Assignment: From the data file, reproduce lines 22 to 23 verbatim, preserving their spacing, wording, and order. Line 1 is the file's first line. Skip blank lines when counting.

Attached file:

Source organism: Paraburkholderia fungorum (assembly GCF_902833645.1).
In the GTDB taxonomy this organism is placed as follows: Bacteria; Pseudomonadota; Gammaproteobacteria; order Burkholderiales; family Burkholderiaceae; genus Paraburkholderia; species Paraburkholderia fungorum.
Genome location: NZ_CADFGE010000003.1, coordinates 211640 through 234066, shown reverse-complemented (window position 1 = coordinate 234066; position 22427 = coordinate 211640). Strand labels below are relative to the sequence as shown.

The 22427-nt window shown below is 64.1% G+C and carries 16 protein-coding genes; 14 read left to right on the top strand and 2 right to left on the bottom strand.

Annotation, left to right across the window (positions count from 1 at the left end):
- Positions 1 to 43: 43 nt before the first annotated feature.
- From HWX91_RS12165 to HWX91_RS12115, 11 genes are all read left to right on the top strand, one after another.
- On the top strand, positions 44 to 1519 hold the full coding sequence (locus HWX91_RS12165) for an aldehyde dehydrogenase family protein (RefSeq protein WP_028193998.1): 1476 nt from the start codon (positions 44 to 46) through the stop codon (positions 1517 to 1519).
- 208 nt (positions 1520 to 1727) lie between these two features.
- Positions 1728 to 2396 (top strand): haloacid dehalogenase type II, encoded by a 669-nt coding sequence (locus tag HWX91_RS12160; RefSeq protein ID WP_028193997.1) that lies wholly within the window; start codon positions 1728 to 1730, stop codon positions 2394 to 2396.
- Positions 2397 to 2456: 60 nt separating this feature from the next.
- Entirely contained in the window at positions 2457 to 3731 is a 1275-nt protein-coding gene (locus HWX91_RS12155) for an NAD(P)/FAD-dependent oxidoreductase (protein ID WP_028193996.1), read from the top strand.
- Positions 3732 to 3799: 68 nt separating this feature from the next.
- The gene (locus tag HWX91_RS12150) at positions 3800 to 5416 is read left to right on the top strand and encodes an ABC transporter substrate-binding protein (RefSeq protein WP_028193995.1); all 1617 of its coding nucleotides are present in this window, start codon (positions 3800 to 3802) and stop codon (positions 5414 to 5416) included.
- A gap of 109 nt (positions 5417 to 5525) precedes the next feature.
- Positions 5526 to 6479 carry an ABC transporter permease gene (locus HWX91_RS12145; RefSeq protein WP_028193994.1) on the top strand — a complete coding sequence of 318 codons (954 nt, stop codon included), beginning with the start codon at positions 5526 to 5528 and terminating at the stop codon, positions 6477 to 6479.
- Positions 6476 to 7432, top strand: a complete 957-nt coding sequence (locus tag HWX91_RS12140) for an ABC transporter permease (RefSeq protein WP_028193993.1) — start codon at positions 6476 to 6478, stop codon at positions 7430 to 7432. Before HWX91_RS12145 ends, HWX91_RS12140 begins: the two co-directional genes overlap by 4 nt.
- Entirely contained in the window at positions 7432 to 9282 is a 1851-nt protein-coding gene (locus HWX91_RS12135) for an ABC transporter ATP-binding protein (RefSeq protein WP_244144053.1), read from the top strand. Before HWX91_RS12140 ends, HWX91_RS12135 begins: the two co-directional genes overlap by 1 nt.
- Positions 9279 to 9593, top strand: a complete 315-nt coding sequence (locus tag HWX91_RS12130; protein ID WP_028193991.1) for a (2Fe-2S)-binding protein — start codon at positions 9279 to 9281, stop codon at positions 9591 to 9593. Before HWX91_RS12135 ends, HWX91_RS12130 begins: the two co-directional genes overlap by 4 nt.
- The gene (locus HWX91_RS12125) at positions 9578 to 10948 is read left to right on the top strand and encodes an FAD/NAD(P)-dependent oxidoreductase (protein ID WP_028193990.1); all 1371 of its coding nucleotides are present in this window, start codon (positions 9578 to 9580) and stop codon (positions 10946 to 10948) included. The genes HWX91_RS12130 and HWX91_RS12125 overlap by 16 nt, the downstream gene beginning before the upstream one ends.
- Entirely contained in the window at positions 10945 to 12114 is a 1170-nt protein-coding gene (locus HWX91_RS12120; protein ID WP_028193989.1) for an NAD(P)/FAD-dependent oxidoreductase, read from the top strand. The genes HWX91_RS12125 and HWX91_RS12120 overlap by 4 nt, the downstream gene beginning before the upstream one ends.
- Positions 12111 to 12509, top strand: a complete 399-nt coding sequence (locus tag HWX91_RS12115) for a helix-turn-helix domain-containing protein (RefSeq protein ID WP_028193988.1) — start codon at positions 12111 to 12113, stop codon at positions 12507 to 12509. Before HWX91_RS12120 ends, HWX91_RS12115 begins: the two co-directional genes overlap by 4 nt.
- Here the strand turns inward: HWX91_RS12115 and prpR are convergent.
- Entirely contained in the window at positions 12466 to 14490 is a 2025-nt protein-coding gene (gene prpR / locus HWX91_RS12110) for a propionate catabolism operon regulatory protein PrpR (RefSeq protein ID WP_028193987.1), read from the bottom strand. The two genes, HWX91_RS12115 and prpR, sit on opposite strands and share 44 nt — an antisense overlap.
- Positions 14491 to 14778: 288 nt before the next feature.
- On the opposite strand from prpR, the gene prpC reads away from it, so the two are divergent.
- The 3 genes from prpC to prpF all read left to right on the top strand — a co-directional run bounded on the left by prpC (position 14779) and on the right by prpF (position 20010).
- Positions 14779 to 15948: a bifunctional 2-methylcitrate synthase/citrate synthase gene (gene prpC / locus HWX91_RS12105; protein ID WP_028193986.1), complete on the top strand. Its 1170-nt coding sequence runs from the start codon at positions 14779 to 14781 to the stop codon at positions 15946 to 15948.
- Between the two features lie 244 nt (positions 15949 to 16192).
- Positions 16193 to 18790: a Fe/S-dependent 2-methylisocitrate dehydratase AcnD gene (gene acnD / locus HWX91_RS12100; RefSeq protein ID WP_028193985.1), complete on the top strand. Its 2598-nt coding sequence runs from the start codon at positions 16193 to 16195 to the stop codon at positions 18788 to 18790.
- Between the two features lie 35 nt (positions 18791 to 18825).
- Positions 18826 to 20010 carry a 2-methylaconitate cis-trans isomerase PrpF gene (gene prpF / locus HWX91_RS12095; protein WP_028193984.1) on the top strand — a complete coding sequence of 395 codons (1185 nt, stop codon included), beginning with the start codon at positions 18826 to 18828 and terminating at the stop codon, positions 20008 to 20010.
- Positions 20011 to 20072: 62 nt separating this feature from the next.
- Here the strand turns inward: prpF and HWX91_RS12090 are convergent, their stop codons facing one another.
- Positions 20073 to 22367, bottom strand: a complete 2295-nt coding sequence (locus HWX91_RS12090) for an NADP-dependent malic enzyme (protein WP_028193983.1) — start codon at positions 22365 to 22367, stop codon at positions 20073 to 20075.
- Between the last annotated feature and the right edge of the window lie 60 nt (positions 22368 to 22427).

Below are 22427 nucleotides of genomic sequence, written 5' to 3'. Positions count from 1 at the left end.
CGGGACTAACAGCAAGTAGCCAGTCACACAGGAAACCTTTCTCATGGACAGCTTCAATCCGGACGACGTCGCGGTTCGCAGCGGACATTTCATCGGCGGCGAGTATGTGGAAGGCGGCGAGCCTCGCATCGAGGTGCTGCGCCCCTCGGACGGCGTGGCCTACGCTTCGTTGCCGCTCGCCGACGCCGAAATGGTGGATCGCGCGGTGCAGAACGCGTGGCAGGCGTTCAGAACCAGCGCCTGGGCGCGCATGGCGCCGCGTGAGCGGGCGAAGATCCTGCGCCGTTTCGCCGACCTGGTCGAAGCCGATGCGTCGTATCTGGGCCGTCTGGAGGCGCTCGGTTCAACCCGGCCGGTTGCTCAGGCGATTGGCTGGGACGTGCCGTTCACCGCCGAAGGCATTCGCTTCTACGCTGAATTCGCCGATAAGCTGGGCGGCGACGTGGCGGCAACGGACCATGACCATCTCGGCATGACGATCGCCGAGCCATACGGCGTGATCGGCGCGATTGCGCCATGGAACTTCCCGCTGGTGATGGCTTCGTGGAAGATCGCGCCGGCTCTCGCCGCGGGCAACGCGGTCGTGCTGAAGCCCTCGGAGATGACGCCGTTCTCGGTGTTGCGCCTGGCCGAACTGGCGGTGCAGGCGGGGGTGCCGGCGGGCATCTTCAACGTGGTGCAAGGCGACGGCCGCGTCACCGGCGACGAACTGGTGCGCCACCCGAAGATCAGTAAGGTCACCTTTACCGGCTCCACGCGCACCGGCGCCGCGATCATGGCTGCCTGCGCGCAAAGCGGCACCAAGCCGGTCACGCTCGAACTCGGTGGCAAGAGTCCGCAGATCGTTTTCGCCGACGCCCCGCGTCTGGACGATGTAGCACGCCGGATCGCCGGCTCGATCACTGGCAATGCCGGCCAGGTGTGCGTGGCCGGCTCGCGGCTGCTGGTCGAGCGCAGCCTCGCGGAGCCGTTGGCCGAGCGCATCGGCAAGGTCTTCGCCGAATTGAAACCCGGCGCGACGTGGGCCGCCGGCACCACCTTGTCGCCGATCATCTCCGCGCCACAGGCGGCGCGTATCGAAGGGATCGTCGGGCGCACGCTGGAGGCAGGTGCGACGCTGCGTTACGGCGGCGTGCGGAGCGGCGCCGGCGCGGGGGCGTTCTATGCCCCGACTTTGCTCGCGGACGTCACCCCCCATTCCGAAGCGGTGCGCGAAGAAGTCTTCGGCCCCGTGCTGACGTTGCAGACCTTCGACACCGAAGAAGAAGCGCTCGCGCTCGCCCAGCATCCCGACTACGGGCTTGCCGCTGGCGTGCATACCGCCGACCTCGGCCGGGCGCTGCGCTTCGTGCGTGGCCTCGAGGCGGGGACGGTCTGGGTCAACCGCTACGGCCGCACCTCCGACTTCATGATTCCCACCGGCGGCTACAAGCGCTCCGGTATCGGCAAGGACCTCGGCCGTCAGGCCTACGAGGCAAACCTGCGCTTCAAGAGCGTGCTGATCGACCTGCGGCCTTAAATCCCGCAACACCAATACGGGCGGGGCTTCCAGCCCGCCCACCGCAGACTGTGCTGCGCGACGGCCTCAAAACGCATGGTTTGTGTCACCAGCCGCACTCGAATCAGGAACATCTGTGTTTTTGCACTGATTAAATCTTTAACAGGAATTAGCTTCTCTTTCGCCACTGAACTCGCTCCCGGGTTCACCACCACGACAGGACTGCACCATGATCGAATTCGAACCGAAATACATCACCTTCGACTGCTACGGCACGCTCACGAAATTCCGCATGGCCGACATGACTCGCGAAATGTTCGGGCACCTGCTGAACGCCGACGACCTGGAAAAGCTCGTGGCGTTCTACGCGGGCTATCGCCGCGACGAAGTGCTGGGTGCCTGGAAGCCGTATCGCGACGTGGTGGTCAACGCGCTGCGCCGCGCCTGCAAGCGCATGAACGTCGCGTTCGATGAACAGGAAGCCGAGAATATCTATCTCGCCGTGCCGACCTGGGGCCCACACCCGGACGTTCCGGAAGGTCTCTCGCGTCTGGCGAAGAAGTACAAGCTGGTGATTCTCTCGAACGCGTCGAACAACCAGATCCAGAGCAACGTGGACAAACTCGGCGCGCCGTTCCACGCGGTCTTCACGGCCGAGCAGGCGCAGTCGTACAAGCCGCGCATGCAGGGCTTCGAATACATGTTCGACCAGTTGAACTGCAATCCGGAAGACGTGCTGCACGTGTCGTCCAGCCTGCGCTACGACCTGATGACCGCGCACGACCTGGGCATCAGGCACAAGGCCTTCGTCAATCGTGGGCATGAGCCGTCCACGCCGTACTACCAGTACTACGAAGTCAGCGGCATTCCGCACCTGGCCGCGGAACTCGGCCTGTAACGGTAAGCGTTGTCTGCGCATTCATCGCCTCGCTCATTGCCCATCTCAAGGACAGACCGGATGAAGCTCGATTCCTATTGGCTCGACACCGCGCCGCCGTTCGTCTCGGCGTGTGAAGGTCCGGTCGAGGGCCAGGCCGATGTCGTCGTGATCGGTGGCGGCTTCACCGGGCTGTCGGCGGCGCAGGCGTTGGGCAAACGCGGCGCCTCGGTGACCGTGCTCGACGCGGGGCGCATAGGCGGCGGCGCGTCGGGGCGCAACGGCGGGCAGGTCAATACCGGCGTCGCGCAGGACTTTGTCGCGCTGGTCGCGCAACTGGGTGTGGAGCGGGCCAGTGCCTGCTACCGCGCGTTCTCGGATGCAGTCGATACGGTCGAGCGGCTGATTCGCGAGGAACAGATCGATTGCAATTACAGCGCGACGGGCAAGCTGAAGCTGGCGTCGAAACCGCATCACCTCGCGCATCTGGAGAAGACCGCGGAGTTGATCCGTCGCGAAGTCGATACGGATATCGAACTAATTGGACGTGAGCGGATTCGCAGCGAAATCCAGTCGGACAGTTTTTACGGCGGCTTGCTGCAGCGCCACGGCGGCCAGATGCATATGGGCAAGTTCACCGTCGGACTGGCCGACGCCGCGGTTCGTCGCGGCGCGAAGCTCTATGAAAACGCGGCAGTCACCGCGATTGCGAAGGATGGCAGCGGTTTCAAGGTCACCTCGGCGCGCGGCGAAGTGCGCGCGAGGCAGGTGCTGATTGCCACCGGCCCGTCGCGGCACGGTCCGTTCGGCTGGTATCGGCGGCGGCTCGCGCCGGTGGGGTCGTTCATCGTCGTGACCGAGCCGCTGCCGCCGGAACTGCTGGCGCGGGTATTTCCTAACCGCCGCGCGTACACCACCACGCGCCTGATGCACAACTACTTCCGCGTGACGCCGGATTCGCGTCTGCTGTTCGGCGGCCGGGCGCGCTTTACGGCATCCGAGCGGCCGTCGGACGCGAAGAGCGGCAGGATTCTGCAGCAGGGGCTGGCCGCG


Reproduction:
- Positions 12111 to 12509, top strand: a complete 399-nt coding sequence (locus tag HWX91_RS12115) for a helix-turn-helix domain-containing protein (RefSeq protein ID WP_028193988.1) — start codon at positions 12111 to 12113, stop codon at positions 12507 to 12509. Before HWX91_RS12120 ends, HWX91_RS12115 begins: the two co-directional genes overlap by 4 nt.
- Here the strand turns inward: HWX91_RS12115 and prpR are convergent.